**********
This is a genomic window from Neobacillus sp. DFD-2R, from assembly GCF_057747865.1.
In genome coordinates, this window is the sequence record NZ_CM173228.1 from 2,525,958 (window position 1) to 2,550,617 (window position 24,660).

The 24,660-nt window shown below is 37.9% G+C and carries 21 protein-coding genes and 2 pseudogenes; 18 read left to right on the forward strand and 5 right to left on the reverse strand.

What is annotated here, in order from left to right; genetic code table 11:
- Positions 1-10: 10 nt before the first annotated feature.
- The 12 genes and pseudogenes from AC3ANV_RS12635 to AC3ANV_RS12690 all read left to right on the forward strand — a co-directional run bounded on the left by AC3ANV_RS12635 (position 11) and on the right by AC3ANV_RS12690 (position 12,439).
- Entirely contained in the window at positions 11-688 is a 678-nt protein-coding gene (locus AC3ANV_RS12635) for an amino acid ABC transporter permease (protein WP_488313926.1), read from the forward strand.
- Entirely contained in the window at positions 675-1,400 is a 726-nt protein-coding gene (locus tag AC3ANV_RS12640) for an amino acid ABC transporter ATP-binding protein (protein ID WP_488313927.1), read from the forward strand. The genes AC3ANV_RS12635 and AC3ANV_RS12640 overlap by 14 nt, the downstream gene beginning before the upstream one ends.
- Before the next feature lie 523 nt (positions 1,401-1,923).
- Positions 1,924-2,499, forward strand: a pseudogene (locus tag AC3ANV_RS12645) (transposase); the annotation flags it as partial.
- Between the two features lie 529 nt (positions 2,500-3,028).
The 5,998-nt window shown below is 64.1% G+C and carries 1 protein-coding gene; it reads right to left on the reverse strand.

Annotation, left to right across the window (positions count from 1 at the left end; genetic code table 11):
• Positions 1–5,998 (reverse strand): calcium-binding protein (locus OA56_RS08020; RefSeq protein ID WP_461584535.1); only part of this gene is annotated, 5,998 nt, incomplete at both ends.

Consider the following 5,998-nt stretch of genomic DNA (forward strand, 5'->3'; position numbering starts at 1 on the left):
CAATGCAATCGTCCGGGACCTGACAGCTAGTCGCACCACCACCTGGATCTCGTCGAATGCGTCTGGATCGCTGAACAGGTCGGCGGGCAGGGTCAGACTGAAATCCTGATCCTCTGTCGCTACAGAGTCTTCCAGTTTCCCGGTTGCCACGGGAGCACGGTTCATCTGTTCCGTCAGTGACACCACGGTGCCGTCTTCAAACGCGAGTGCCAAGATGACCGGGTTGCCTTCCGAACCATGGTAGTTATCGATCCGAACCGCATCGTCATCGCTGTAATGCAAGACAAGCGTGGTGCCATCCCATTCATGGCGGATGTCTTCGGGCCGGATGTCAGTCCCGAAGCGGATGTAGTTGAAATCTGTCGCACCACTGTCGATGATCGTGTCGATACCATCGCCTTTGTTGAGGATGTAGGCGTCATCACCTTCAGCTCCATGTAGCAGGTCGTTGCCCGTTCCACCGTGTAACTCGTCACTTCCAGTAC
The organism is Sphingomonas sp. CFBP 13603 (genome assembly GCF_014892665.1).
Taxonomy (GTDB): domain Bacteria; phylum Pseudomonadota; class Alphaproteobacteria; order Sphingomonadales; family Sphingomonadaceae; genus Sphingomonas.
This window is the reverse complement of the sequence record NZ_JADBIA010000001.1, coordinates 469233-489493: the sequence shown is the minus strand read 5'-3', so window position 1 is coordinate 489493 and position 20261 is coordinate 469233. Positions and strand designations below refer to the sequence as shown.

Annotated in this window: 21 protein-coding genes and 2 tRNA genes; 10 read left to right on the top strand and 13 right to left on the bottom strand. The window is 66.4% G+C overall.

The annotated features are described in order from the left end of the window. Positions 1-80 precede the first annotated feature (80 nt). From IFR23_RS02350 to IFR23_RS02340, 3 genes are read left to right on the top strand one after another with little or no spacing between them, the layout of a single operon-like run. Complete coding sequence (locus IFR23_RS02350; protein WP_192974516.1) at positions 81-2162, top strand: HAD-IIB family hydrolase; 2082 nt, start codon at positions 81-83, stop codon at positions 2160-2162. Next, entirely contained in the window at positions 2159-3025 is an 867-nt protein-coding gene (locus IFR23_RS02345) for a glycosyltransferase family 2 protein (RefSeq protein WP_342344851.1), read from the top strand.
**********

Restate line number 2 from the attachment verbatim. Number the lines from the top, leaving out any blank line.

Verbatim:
In genome coordinates, this window is the sequence record NZ_CM173228.1 from 2,525,958 (window position 1) to 2,550,617 (window position 24,660).